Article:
Early look at Wild Animal Park, troubled elephants come to the zoo, China’s panda hunter and pandas end up in San Diego, the morality of SeaWorld’s dolphins
Various Authors 3:49 p.m., Dec. 3
The retirement packages of City of San Diego employees are even more outrageous than earlier reported. When you add in the quintessential double-dipping caper called Deferred Option Plan (DROP), plus other emoluments, Eugene Gordon, a former assistant city attorney, is being paid a whopping $299,103 a year in retirement, according to former City Attorney Mike Aguirre, who requested and finally received the numbers from City officials. Doug McCalla, who formerly ran the City's investment portfolio, is raking in $247,312 a year in his retirement.
Aguirre believes that a special prosecutor, similar to one used in the City of Bell, should be named to investigate the San Diego pension scandal -- particularly the fact that elected officials pay very little into the system and walk away with fat retirements while still in their 40s. (In the accompanying list, check former City Attorney Casey Gwinn's retirement pay, along with the pay of former Councilmember Jim Madaffer. Both retired in their 40s.) Aguirre believes that District Attorney Bonnie Dumanis should not be considered for the investigation, since she has not been willing to pursue other obvious cases of wrongdoing that she has been handed. "Any pension debt created without a vote of the people is illegal," says Aguirre. This thesis would be the basis of an investigation.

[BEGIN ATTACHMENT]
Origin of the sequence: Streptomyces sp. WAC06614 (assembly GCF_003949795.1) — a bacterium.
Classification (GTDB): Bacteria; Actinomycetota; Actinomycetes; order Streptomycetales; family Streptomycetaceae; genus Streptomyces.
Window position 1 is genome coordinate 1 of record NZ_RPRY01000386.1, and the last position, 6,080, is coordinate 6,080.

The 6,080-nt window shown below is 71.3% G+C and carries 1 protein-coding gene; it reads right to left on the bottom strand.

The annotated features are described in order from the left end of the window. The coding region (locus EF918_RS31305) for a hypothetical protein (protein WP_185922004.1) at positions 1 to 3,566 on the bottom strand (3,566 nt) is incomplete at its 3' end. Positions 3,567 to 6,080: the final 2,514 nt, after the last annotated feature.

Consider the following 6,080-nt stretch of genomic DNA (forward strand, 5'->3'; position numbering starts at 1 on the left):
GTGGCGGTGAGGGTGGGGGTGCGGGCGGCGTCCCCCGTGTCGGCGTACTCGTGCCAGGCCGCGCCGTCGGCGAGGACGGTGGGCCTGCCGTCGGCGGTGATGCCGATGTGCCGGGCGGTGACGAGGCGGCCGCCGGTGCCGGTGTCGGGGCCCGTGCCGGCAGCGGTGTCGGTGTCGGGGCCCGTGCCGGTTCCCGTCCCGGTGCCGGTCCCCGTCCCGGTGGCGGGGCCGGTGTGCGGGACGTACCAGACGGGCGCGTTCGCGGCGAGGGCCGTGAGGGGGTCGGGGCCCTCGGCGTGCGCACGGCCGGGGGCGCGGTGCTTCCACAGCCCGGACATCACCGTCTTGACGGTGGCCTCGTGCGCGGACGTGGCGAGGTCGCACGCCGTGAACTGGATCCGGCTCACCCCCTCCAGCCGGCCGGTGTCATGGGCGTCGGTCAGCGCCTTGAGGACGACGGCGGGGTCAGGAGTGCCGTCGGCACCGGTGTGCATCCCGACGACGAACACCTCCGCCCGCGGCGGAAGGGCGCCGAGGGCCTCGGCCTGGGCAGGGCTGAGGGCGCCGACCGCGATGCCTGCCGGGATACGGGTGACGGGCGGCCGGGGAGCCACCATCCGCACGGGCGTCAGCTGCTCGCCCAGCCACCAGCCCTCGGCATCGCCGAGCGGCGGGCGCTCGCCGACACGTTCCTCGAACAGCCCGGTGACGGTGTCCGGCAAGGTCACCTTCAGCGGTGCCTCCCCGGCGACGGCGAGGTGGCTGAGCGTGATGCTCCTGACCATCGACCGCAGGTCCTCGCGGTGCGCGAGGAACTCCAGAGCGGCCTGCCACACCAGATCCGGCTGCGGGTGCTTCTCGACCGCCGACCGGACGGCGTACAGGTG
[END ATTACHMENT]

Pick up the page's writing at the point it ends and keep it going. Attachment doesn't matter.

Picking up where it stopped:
In a letter to Mayor Jerry Sanders, Aguirre suggested that the California State Controller conduct an independent audit of the City's financial relationship with its pension system. The letter notes that Sanders promised to voters that he would not take his pension while receiving his full mayoral salary, but he is now doing so.
Attached is a list of what former City employees are getting in their retirements.